David Rosenberg had the dream again last night. As he has nearly every night since Oct. 19, the Bensimon Byrne partner and chief creative officer woke with a start, a script for a commercial that will never be shot still bouncing around in his head.
As a principal on the team that oversaw the Liberal Party’s election advertising, the 78-day campaign had been simultaneously exhausting and exhilarating for Rosenberg.
He and the rest of his team at the Toronto agency have essentially been working seven days a week since being brought aboard by the Liberals in April. Workdays lasting 12-16 hours were commonplace; days lasting 16-20 hours weren’t unheard of.
“It’s something that pervades your entire life,” said Rosenberg a week after the election. “I’m still waking up in the middle of the night realizing that I’m dreaming about scripts and writing scripts in my head. It really does effect you from a physiological point of view, and it takes some time to decompress.”
Coffee was important. But, the team also made a point of eating as healthy as possible in an effort to counteract the stress and physical toll of the campaign. Since he wasn’t really sleeping to begin with, Rosenberg soon took to waking up at 5:30 a.m. to exercise.
There was that three-day “vacation” in the Muskokas, where he’d typically start working in the lobby at 6:30 a.m., then have a 9 a.m. breakfast with his wife Gillian before going to work poolside. “I was still working, but that kind of change of location was at least energizing,” he said.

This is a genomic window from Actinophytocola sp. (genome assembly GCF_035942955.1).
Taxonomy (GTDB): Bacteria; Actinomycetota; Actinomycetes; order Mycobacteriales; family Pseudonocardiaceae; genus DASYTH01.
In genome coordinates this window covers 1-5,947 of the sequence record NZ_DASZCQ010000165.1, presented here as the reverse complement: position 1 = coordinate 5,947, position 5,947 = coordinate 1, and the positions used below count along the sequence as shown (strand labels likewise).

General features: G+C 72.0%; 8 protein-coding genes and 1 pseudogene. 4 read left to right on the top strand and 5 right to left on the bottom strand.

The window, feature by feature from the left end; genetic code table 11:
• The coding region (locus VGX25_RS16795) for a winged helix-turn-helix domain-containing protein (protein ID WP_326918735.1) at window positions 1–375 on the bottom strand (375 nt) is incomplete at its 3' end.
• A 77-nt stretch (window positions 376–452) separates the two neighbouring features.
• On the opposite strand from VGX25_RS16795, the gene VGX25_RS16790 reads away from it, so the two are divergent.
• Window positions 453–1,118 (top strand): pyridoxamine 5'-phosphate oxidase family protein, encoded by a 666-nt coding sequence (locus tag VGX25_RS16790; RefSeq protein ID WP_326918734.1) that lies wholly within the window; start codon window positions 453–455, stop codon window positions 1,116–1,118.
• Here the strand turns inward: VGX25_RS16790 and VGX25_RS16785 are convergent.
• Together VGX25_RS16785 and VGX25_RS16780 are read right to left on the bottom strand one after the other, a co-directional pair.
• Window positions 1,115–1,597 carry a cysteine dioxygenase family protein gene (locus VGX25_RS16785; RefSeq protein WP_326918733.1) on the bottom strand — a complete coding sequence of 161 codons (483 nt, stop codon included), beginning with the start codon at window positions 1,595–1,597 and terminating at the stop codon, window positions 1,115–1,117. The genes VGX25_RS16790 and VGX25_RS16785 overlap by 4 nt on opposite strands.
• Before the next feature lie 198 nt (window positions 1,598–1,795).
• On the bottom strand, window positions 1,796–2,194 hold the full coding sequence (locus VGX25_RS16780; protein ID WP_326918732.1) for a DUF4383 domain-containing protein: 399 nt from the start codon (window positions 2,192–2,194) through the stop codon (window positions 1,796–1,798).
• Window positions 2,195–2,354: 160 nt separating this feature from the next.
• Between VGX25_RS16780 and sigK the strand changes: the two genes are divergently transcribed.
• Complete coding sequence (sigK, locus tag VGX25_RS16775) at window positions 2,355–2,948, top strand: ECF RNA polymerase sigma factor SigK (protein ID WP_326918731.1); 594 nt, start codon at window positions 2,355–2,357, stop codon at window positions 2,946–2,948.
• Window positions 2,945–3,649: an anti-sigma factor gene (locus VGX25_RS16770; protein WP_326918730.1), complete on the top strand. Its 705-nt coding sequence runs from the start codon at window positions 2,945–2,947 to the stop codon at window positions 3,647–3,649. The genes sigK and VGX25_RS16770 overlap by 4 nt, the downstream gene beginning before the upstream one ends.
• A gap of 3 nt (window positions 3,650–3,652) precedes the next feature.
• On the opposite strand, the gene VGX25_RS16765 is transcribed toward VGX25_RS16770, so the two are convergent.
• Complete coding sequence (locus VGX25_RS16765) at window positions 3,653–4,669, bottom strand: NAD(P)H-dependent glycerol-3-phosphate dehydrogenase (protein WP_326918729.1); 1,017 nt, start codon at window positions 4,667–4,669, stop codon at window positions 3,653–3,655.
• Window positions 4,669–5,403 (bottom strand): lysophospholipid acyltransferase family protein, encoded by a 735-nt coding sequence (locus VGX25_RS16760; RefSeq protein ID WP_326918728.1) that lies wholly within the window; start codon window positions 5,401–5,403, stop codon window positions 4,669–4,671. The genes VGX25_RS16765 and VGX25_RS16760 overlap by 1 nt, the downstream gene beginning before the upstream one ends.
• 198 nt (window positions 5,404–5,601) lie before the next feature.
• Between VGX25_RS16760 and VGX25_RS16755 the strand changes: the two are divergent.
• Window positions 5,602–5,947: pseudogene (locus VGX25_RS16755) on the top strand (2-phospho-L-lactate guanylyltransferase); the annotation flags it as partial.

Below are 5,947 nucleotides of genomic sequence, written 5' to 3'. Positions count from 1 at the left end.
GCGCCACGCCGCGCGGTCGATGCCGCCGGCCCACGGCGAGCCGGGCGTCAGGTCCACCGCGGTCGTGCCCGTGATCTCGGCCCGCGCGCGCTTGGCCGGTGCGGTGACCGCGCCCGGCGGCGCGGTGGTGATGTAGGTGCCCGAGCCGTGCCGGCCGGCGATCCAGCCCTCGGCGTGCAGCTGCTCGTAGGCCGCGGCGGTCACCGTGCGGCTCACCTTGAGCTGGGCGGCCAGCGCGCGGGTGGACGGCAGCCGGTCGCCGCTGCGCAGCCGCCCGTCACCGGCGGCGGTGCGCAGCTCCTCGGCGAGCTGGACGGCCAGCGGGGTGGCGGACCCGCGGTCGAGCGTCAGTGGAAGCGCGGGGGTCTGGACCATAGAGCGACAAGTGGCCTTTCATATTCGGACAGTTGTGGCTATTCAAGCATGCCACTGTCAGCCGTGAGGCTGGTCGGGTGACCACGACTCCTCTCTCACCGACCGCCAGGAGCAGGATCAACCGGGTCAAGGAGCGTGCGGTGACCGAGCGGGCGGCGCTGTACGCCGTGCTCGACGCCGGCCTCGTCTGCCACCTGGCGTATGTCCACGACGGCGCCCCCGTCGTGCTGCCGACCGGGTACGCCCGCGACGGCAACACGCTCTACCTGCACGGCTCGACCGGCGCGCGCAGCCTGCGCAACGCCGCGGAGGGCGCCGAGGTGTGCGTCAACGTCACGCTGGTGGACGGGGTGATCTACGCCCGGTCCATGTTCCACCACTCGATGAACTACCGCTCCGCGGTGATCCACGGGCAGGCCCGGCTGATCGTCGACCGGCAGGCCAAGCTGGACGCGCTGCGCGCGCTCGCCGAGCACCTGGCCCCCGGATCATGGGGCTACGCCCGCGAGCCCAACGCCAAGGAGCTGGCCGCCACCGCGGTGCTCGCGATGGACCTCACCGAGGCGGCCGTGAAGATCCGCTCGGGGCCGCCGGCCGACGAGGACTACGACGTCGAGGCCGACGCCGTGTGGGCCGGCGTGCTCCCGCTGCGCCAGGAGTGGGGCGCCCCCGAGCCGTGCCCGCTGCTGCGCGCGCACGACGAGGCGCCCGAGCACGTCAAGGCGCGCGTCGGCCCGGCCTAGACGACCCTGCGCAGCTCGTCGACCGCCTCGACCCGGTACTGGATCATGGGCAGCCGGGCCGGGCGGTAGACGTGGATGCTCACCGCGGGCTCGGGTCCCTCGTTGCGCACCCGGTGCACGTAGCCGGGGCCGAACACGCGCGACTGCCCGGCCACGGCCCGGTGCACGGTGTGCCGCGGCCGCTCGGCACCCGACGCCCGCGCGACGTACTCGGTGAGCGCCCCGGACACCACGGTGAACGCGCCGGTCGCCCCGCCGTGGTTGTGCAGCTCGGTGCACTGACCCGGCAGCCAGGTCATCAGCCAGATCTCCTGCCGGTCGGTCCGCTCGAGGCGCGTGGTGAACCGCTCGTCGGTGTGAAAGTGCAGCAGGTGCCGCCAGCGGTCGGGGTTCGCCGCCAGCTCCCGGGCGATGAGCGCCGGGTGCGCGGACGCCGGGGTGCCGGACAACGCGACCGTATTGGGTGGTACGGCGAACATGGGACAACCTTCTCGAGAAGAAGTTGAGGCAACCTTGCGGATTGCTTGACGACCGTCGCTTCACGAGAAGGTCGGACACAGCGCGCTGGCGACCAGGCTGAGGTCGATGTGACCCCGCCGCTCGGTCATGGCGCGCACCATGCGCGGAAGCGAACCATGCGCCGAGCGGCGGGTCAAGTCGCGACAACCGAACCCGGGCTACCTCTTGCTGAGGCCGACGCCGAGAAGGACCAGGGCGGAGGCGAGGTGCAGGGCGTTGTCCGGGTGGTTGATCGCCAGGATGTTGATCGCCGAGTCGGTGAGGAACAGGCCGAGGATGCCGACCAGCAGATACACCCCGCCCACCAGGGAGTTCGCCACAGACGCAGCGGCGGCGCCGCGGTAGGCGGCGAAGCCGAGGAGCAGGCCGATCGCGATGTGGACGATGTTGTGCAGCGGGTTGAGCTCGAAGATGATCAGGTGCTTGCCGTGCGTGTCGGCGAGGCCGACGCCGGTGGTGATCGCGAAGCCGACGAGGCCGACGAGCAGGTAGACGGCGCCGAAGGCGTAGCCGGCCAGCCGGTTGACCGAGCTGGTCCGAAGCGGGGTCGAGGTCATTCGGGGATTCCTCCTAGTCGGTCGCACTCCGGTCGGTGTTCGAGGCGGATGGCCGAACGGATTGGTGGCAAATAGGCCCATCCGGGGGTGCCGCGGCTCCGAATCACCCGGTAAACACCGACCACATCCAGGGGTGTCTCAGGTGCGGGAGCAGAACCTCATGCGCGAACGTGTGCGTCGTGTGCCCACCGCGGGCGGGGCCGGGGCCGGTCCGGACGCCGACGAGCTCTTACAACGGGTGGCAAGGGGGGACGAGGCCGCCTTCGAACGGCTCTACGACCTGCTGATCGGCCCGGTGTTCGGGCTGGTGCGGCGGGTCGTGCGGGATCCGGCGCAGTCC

All those long nights were quickly forgotten when Justin Trudeau swept to a majority government – 184 seats – in the Oct. 19 federal election. “You only do it because you believe in the candidate and you believe in what the candidate is all about,” said Rosenberg. “It is a work of the heart in every way.”
Over the course of the 78-day campaign, Rosenberg wilfully broke several heretofore unbreakable rules of political advertising, served as a stand-in for Trudeau on an escalator moving the wrong way (“exhausting”) and endured a 27-minute shoot with a testy “Hurricane” Hazel McCallion.
Oh, and he and his team also took a third-place candidate deemed “not ready” all the way to 24 Sussex.
The Liberals brought in Rosenberg and Bensimon Bryne in April, less than a year after the agency had led a campaign for the Kathleen Wynn Liberals that produced a majority government in the Ontario election. The agency’s Liberal credentials were impeccable, having also previously worked with federal candidate Paul Martin and provincial candidate Dalton McGuinty.
They inherited a client languishing in the polls. According to an Ipsos poll conducted for Global News in April, Trudeau was Canada’s third choice for prime minister with 30% support, behind Harper (38%) and Mulclair (31%).